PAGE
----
Samuel D. Rauch III,

Deputy Assistant Administrator for Regulatory Programs, National Marine Fisheries Service.

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PART 226—DESIGNATED CRITICAL HABITAT

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1. The authority citation for part 226 continues to read as follows:

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Authority: 16 U.S.C. 1533.

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2. In § 226.217 paragraphs (b)(2)(i), (b)(4), and (b)(7)(ii) are revised to read as follows:

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Critical habitat for the Gulf of Maine Distinct Population Segment of Atlantic Salmon (Salmo salar).

(b) * * *

(2) * * *

(i) HUC 10 watersheds in the Penobscot Bay SHRU analyzed for critical habitat, those that meet the criteria for critical habitat, and those excluded under ESA section 4(b)(2):

Penobscot Bay SHRUHUC 10 CodeHUC 10 NameStatusEconomic (E), Military (M), or Tribal (T) exclusions
10102000101North Branch Penobscot River
20102000102Seeboomook Lake
30102000103WEST Branch Penobscot River at Chesuncook Lake
40102000104Caucomgomok Lake
50102000105Chesuncook Lake
60102000106Nesowadnehunk Stream
70102000107Nahamakanta Stream
80102000108Jo-Mary Lake
90102000109West Branch Penobscot River (3)
100102000110West Branch Penobscot River (4)
110102000201Webster Brook
120102000202Grand Lake MatagamonCritical HabitatT
130102000203East Branch Penobscot River (2)Critical HabitatT
140102000204Seboeis RiverCritical HabitatT
150102000205East Branch Penobscot River (3)Critical HabitatT
160102000301West Branch Mattawamkeag RiverCritical HabitatT
170102000302East Branch Mattawamkeag RiverCritical Habitat
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180102000303Mattawamkeag River (1)Critical Habitat
190102000304Baskahegan Stream
200102000305Mattawamkeag River (2)Critical Habitat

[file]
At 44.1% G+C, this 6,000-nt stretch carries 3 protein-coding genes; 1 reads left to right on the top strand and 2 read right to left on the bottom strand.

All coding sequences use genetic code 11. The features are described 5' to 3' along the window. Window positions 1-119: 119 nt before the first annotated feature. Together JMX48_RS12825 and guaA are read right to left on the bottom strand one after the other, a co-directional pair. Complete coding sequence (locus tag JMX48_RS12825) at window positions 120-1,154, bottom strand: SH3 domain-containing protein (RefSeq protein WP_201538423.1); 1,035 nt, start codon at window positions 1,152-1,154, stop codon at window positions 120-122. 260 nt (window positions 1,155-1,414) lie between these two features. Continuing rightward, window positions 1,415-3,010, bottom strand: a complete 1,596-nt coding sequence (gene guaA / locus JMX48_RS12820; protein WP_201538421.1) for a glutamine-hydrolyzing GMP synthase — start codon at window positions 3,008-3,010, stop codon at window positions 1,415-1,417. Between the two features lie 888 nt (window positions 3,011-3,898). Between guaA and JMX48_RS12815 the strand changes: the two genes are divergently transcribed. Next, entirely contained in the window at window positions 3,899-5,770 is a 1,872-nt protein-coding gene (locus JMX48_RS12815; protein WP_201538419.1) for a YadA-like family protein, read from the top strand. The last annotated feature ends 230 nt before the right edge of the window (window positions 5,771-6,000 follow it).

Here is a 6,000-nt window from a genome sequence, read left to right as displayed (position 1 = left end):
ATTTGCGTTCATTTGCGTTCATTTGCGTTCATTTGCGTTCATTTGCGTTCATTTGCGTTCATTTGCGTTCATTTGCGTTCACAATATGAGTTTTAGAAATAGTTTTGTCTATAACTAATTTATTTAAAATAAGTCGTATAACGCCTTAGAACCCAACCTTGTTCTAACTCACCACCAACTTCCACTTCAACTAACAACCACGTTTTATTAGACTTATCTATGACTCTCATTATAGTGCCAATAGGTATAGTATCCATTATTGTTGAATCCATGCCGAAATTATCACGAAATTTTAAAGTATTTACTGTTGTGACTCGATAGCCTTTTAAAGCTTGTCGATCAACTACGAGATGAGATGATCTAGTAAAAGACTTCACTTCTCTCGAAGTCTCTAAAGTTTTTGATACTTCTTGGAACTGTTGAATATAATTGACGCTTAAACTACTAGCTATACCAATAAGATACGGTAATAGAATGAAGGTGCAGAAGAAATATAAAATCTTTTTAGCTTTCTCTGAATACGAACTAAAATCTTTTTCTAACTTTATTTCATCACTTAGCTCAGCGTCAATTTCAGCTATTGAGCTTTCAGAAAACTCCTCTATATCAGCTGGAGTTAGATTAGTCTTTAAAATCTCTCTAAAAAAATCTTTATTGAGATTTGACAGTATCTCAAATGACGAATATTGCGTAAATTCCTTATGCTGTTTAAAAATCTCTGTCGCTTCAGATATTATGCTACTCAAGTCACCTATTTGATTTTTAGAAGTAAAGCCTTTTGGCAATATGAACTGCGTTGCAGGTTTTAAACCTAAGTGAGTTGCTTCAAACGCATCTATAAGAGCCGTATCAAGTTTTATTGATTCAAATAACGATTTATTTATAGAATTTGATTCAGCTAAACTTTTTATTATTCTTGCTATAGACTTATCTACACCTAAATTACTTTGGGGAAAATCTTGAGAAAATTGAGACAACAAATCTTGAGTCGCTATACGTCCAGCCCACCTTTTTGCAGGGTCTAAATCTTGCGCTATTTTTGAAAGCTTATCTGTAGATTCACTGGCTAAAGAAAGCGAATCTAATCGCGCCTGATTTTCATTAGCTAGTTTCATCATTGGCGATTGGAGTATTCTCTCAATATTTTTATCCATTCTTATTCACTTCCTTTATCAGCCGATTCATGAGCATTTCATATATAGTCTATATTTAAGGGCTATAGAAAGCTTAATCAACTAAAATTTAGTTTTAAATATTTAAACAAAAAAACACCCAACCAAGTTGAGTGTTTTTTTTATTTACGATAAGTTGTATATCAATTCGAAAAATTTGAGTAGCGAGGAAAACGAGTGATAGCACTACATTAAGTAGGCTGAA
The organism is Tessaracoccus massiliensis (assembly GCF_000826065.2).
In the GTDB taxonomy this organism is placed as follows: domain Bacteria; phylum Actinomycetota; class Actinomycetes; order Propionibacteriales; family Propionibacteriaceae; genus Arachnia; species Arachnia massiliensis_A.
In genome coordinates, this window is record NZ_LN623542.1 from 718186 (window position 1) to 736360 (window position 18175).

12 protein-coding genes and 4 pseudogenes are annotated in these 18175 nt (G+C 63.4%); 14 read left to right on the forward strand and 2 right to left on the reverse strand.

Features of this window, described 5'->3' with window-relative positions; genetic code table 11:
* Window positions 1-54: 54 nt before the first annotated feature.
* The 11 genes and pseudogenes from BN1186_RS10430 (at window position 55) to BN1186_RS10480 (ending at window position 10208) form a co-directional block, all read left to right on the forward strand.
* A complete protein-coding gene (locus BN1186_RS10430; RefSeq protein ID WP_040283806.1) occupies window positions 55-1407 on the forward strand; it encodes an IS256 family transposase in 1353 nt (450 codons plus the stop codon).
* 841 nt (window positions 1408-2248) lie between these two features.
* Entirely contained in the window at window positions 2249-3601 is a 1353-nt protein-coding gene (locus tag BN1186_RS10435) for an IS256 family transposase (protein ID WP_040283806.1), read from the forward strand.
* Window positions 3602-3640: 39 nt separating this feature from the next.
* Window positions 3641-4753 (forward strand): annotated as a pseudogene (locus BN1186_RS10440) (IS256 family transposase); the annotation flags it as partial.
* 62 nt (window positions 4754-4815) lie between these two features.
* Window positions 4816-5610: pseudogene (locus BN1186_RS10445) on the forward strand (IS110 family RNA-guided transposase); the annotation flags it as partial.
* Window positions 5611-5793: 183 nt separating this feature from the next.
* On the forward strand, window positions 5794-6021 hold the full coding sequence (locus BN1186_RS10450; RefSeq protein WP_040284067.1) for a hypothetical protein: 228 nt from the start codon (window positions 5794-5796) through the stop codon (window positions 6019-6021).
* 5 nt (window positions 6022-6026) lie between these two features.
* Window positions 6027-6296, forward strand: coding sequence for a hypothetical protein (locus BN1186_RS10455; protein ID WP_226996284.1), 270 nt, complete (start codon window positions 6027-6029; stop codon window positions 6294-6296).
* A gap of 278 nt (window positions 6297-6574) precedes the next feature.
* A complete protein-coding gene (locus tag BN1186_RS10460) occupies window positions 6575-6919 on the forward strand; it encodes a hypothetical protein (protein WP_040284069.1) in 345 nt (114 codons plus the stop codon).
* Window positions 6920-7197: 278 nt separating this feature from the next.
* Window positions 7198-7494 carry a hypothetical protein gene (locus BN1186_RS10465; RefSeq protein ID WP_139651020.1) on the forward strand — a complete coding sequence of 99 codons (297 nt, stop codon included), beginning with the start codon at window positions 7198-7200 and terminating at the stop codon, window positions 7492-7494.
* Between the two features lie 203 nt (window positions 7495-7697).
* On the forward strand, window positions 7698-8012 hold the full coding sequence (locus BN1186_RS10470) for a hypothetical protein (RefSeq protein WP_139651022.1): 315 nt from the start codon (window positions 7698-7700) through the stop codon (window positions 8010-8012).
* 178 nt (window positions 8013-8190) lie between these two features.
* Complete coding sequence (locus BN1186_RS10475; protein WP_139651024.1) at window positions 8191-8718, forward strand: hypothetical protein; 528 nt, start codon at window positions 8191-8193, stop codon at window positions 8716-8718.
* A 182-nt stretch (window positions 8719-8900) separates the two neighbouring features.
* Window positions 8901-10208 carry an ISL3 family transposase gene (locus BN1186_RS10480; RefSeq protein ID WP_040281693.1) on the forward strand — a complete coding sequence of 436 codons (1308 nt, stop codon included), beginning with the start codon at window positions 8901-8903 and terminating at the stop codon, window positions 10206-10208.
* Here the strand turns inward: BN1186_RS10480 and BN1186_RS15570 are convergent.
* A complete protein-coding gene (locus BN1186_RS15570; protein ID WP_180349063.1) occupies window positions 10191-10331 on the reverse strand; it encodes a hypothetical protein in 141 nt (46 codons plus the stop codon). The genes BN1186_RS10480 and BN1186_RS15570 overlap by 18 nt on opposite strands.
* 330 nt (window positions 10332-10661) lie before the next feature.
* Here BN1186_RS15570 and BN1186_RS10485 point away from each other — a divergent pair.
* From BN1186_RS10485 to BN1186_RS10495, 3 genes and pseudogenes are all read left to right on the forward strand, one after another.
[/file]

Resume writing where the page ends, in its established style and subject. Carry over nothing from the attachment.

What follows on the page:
210102000306Molunkus StreamCritical HabitatE
220102000307Mattawamkeag River (3Critical HabitatT
230102000401Piscataquis River (1)Critical Habitat
240102000402Piscataquis River (3)Critical Habitat
250102000403Sebec River
260102000404Pleasant RiverCritical HabitatT
270102000405Seboeis StreamCritical HabitatT
280102000406Piscataquis River (4)Critical Habitat
290102000501Penobscot River (1) at MattawamkeagCritical HabitatT
300102000502Penobscot River (2) at West EnfieldCritical HabitatT
310102000503Passadumkeag RiverCritical HabitatE
320102000505Sunkhaze StreamCritical Habitat
330102000506Penobscot River (3) at Orson IslandCritical HabitatT
340102000507Birch StreamCritical HabitatT
350102000508Pushaw Stream
360102000509Penobscot River (4) at Veazie DamCritical Habitat
370102000510Kenduskeag StreamCritical Habitat
380102000511Souadabscook StreamCritical Habitat
390102000512Marsh RiverCritical Habitat
400102000513Penobscot River (6)Critical Habitat
920105000216Bagaduce River
930105000217Stonington Coastal
940105000218Belfast BayCritical HabitatE
1050105000219Ducktrap RiverCritical Habitat
1030102000504Olamon Stream
950105000220West Penobscot Bay Coastal

(4) Habitat that meets the definition of critical habitat in occupied habitat areas on Passamaquoddy Tribal Indian lands and Fee lands or lands held in Trust by the Penobscot Indian Reservation within the range of the GOM DPS are excluded from designation. Per request of the Penobscot Tribe, critical habitat does include occupied habitat that makes up the Penobscot Indian Reservation. The Indian lands specifically excluded from critical habitat are those defined in the Secretarial Order 3206, including:

(i) Lands held in Trust by the United States for the benefit of any Indian Tribe;

(ii) Lands held in trust by the United States for the benefit of any Indian Tribe or individual subject to restrictions by the United States against alienation;

(iii) Fee lands, either within or outside the reservation boundaries, owned by the tribal government; and

(iv) Fee lands within the reservation boundaries owned by individual Indians.

The rivers, streams, lakes, and estuaries on approximately 9,500 acres (38.4 sq km) of lands held by the Passamaquoddy Tribe and approximately 60,500 acres (244.8 sq km) of Fee lands and land held in Trust for the Penobscot Tribe within the areas occupied by the GOM DPS are excluded from critical habitat designation based on the principles of the Secretarial Order discussed above. Per request of the Penobscot Nation, the rivers, lakes, and streams within the approximately 4,400-acre (17.8 sq km) Penobscot Reservation are included as critical habitat.

(7) * * *

(ii) Penobscot Bay SHRU. Critical habitat area (in sq km), areas excluded under ESA section 4(b)(2) (in sq km), and exclusion type, by HUC 10 watershed:

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[FR Doc. E9-19094 Filed 8-7-09; 8:45 am]